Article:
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Bally is currently under the leadership of CEO Frédéric de Narp (November,2013), with Pablo Coppola as Design Director (February, 2014) and parent company JAB Holdings at the helm. Anne-Marie Gaultier has also joined the brand as Vice President of Global Marketing & Communications. She started in April 2014.

BALLY companies continue to strive for what it was originally known for when first started in the basement of C.F. Bally’s home in 1851, high quality and luxury. More than 200 Bally stores around the world, as well as the opportunity to purchase Bally products on-line, gives consumers the products and the quality that C.F. Bally envisioned.

 

Some photo are Copyright © 2013 infinitas. s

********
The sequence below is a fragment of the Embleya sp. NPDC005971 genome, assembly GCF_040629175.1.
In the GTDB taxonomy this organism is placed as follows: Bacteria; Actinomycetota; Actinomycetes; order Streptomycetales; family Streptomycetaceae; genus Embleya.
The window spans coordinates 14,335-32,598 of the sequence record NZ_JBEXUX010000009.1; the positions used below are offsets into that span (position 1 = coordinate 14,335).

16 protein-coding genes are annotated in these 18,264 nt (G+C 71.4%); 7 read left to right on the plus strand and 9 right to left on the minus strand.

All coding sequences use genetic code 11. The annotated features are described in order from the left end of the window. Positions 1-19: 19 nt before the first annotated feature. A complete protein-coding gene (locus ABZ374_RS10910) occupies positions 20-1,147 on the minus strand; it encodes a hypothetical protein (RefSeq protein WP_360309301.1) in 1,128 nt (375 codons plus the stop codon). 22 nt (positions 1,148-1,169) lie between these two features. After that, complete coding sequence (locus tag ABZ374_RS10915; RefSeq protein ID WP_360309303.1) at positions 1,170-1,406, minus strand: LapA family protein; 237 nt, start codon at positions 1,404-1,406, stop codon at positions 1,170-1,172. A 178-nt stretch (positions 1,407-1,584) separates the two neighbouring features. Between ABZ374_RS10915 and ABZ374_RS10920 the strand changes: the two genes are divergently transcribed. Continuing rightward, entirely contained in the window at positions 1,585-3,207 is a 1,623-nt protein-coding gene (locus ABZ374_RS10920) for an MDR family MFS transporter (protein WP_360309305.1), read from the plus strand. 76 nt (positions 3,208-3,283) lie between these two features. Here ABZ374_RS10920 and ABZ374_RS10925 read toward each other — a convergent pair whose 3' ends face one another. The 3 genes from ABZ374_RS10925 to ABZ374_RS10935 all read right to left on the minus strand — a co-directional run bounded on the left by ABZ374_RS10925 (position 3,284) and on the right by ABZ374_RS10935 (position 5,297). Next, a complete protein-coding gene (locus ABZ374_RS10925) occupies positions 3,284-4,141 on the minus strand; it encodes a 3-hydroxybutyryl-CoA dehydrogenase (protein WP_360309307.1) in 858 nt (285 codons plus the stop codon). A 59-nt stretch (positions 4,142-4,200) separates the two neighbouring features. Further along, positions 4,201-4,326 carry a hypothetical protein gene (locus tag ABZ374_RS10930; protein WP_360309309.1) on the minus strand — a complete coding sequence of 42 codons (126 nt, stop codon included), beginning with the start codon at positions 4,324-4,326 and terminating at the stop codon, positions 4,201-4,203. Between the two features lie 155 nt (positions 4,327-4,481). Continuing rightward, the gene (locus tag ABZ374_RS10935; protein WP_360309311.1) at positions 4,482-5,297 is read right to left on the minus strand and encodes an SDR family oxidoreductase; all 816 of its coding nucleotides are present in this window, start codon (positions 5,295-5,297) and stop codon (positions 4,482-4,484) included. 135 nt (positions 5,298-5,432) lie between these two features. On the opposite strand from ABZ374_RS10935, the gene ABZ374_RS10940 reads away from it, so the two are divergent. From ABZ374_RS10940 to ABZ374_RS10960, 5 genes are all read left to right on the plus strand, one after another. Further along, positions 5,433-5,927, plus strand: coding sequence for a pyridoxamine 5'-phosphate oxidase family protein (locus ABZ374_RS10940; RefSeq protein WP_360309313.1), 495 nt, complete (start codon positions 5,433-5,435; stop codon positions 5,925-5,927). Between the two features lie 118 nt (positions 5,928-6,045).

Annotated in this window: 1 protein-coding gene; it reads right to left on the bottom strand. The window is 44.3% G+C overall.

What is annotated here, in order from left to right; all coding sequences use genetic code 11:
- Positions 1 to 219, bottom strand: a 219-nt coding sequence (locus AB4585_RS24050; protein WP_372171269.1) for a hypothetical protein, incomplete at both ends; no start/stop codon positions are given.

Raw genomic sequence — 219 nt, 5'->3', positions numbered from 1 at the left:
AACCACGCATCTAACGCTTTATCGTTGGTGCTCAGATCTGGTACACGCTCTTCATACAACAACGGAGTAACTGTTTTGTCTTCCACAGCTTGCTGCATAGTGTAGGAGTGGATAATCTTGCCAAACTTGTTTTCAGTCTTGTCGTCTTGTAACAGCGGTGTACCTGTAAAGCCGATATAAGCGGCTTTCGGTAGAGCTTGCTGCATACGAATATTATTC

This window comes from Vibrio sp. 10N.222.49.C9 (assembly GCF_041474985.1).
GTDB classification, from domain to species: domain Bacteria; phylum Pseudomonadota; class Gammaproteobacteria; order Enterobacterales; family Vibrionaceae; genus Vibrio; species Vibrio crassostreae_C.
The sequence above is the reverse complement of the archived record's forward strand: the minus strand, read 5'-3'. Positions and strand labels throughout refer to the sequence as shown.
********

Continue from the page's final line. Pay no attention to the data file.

RALPH LAUREN | Tyed and True…

Ralph Lauren (born Ralph Lifshitz; (pronounced [ˈlɔːən])  in the Bronx, New York City,October 14, 1939) is an American fashion designer, philanthropist, and business executive, best known for the Ralph Lauren Corporation clothing company, a global multi-billion-dollar enterprise. He has also become well known for his collection of rare automobiles, some of which have been displayed in museum exhibits. On September 29, 2015, it was announced that Mr. Lauren would be stepping down as C.E.O. of the company that he founded, but intended to remain active at the company in the new roles of executive chairman and chief creative officer.

Born in the Bronx, New York City, to Ashkenazi Jewish immigrants, Fraydl (née Kotlar) and Frank Lifshitz, a house painter,] from Pinsk, Belarus.